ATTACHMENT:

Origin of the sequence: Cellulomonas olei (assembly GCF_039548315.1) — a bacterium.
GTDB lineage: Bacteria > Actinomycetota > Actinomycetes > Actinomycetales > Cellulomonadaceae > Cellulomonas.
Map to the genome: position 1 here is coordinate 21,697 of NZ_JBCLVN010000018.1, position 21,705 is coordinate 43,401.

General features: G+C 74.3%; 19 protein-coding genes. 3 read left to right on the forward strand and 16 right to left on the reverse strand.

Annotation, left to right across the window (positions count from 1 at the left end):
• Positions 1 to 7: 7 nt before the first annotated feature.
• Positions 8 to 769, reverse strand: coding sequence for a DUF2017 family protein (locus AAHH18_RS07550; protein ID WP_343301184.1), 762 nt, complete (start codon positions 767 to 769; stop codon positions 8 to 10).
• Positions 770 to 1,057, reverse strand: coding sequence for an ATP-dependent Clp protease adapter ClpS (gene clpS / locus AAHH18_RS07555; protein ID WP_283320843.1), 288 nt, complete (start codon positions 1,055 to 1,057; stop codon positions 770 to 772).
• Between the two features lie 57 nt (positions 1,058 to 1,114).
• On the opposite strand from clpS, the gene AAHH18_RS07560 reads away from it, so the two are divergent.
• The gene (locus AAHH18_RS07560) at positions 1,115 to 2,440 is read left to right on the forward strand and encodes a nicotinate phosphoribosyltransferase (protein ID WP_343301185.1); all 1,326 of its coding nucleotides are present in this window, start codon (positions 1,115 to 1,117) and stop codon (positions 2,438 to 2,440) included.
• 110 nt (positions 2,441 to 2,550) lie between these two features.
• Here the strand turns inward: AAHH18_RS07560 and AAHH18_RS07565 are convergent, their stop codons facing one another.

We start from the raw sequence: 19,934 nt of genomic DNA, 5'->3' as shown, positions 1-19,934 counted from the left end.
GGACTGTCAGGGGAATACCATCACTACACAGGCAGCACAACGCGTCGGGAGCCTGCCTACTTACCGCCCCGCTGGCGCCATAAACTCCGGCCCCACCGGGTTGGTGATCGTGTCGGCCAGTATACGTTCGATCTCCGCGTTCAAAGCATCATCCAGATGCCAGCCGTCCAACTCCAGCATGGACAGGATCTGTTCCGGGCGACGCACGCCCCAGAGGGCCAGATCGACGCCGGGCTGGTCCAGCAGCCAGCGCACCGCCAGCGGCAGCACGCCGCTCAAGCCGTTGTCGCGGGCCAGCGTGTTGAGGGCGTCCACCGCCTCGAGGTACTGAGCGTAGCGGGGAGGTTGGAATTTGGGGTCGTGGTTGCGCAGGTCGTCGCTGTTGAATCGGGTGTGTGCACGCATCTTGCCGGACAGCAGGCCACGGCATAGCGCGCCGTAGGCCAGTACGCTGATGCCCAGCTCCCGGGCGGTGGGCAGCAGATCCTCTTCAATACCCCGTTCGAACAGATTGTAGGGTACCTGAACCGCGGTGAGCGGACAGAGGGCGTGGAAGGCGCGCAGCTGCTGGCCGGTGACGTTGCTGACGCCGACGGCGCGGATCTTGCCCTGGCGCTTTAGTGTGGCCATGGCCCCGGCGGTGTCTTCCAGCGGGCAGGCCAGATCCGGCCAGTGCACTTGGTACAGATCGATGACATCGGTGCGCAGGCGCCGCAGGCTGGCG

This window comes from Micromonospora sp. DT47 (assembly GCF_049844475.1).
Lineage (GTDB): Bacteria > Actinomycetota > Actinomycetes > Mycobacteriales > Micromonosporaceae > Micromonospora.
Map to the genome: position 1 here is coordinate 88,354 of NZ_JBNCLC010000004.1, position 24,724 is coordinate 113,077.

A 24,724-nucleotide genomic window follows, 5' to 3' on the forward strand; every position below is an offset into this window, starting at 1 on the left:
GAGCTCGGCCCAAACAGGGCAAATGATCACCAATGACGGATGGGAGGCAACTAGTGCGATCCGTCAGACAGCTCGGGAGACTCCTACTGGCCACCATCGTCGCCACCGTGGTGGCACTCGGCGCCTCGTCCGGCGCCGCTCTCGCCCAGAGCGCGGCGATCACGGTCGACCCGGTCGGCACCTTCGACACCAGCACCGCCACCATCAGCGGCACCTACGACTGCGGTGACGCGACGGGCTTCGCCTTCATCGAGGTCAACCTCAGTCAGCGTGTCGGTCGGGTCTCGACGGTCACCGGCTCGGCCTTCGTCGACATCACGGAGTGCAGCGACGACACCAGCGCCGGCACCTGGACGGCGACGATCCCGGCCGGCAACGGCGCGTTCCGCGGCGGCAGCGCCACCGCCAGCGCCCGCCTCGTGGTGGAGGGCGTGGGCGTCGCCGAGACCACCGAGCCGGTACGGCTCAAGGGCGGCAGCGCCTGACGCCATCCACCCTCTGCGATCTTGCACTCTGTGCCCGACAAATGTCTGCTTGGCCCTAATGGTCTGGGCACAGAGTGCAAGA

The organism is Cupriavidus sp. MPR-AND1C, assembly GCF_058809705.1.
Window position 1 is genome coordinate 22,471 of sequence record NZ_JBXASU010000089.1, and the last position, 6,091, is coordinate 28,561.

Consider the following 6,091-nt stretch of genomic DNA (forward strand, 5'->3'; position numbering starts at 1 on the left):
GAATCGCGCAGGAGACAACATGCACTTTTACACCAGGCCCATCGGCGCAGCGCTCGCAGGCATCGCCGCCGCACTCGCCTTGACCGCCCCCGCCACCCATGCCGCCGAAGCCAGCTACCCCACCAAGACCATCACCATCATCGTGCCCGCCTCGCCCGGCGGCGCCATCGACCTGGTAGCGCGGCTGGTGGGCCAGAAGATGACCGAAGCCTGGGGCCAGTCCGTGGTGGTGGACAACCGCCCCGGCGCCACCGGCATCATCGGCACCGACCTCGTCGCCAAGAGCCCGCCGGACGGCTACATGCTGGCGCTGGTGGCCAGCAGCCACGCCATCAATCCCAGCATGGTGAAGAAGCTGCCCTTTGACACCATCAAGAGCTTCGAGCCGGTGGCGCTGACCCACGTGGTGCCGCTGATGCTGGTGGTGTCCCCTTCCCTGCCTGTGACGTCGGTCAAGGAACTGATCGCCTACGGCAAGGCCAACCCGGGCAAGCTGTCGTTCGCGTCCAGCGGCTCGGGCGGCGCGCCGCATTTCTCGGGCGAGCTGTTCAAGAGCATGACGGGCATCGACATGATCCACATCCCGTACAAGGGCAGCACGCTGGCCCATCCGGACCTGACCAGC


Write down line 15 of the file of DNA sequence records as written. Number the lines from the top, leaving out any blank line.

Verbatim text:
GGACTGTCAGGGGAATACCATCACTACACAGGCAGCACAACGCGTCGGGAGCCTGCCTACTTACCGCCCCGCTGGCGCCATAAACTCCGGCCCCACCGGGTTGGTGATCGTGTCGGCCAGTATACGTTCGATCTCCGCGTTCAAAGCATCATCCAGATGCCAGCCGTCCAACTCCAGCATGGACAGGATCTGTTCCGGGCGACGCACGCCCCAGAGGGCCAGATCGACGCCGGGCTGGTCCAGCAGCCAGCGCACCGCCAGCGGCAGCACGCCGCTCAAGCCGTTGTCGCGGGCCAGCGTGTTGAGGGCGTCCACCGCCTCGAGGTACTGAGCGTAGCGGGGAGGTTGGAATTTGGGGTCGTGGTTGCGCAGGTCGTCGCTGTTGAATCGGGTGTGTGCACGCATCTTGCCGGACAGCAGGCCACGGCATAGCGCGCCGTAGGCCAGTACGCTGATGCCCAGCTCCCGGGCGGTGGGCAGCAGATCCTCTTCAATACCCCGTTCGAACAGATTGTAGGGTACCTGAACCGCGGTGAGCGGACAGAGGGCGTGGAAGGCGCGCAGCTGCTGGCCGGTGACGTTGCTGACGCCGACGGCGCGGATCTTGCCCTGGCGCTTTAGTGTGGCCATGGCCCCGGCGGTGTCTTCCAGCGGGCAGGCCAGATCCGGCCAGTGCACTTGGTACAGATCGATGACATCGGTGCGCAGGCGCCGCAGGCTGGCG